Ecological speciation is the process by which reproductively isolated populations emerge as a consequence of divergent natural or ecologically-mediated sexual selection. Most genomic studies of ecological speciation have investigated allopatric populations, making it difficult to infer reproductive isolation. The few studies on sympatric ecotypes have focused on advanced stages of the speciation process after thousands of generations of divergence. As a consequence, we still do not know what genomic signatures of the early onset of ecological speciation look like. Here, we examined genomic differentiation among migratory lake and resident stream ecotypes of threespine stickleback reproducing in sympatry in one stream, and in parapatry in another stream. Importantly, these ecotypes started diverging less than 150 years ago. We obtained 34,756 SNPs with restriction-site associated DNA sequencing and identified genomic islands of differentiation using a Hidden Markov Model approach. Consistent with incipient ecological speciation, we found significant genomic differentiation between ecotypes both in sympatry and parapatry. Of 19 islands of differentiation resisting gene flow in sympatry, all were also differentiated in parapatry and were thus likely driven by divergent selection among habitats. These islands clustered in quantitative trait loci controlling divergent traits among the ecotypes, many of them concentrated in one region with low to intermediate recombination. Our findings suggest that adaptive genomic differentiation at many genetic loci can arise and persist in sympatry at the very early stage of ecotype divergence, and that the genomic architecture of adaptation may facilitate this.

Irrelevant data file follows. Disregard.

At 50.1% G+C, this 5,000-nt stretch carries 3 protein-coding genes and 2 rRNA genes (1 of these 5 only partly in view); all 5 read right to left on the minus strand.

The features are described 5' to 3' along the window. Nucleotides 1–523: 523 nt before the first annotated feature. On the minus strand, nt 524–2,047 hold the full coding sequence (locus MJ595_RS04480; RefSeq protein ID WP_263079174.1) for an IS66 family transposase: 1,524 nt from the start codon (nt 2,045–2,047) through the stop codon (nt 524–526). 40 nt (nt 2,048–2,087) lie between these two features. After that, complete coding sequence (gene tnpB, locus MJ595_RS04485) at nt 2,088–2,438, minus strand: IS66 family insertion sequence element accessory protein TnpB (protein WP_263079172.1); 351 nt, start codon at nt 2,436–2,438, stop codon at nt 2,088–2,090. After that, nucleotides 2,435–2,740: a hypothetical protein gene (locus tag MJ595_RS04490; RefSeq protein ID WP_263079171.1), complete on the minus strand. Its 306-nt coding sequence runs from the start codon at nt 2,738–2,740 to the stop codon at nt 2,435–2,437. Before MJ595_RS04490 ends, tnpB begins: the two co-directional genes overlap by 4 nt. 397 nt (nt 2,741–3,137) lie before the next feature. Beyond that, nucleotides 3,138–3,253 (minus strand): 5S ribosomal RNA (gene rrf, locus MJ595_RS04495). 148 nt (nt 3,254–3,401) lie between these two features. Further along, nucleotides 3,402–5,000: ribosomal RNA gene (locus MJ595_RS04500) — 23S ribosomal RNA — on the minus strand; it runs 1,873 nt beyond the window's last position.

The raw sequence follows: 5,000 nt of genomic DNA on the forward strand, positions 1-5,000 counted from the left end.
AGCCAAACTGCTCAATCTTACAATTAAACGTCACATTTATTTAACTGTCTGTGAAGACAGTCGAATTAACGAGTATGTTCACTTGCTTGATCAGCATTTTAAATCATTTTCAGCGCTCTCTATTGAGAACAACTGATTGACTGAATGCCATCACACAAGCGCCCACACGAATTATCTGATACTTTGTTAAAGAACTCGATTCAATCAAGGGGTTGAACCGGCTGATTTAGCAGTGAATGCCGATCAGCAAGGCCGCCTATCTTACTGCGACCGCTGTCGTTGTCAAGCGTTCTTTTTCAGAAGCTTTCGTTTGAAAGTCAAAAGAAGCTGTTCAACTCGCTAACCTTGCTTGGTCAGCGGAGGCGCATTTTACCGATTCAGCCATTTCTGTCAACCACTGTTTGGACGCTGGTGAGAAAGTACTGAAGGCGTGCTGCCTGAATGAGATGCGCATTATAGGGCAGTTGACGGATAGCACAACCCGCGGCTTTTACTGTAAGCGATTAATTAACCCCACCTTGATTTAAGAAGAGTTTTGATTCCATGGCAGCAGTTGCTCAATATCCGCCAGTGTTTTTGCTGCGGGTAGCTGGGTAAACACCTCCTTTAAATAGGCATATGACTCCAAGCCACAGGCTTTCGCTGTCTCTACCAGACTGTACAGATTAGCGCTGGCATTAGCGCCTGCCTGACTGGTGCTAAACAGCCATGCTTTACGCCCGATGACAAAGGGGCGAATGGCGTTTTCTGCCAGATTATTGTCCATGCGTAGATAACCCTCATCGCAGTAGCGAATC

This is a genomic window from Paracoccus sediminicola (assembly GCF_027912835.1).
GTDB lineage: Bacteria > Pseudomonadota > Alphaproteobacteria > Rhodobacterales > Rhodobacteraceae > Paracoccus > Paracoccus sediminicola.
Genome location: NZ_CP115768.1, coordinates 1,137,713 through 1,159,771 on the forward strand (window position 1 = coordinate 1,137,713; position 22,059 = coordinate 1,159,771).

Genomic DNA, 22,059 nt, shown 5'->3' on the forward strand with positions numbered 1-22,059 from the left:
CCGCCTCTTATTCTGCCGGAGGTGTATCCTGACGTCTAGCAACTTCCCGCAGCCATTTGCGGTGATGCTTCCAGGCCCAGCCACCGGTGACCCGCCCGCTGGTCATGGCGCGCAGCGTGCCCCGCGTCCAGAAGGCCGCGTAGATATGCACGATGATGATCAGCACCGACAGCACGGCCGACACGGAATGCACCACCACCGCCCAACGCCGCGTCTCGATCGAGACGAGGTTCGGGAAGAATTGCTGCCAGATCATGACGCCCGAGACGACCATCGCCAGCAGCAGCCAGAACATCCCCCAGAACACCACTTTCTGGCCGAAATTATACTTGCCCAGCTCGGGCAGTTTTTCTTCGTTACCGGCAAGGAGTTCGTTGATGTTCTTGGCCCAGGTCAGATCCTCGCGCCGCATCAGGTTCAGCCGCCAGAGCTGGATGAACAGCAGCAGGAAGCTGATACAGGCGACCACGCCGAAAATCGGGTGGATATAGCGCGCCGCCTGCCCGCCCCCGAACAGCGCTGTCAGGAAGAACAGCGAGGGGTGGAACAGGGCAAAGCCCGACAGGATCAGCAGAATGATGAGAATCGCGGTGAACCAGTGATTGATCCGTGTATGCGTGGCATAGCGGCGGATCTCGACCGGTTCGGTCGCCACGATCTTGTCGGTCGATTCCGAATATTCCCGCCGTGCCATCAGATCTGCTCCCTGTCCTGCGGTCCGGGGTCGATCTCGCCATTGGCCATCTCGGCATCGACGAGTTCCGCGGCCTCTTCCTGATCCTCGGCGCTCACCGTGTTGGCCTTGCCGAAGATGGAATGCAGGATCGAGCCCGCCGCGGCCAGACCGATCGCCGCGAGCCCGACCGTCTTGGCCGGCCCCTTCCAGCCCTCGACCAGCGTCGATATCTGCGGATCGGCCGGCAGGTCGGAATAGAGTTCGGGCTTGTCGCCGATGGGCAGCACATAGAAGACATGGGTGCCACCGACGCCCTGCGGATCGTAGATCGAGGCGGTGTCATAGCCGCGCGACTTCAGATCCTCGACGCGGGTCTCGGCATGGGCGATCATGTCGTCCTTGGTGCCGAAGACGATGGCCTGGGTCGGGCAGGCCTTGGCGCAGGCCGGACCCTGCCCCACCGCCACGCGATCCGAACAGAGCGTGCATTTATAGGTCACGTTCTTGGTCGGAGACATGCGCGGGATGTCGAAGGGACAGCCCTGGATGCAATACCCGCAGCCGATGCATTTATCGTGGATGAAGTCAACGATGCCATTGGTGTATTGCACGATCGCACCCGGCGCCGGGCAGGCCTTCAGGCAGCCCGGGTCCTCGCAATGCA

Ecological speciation can be defined as the evolution of new, reproductively isolated, species driven by natural selection and ecologically-mediated sexual selection. Its genomic signature has mainly been studied in ecotypes and emerging species that started diverging hundreds to thousands of generations ago, while little is known about the very early stages of species divergence. To fill this knowledge gap, we studied whether and how threespine stickleback, which have adapted either to lake or to stream environments in less than 150 years, differ across their genomes. We found several segments of the genome to be clearly divergent between lake and stream ecotypes, even when both forms breed side by side in the same area. Strikingly, this genomic differentiation was mainly concentrated in one region with low to intermediate recombination rates and clustered around genes controlling ecotype-specific phenotypic traits. Our findings suggest that genomic differentiation can arise despite gene flow already very early at the onset of speciation, and that its occurrence may be facilitated by the genomic organization of genes that control traits involved in adaptation and reproductive isolation.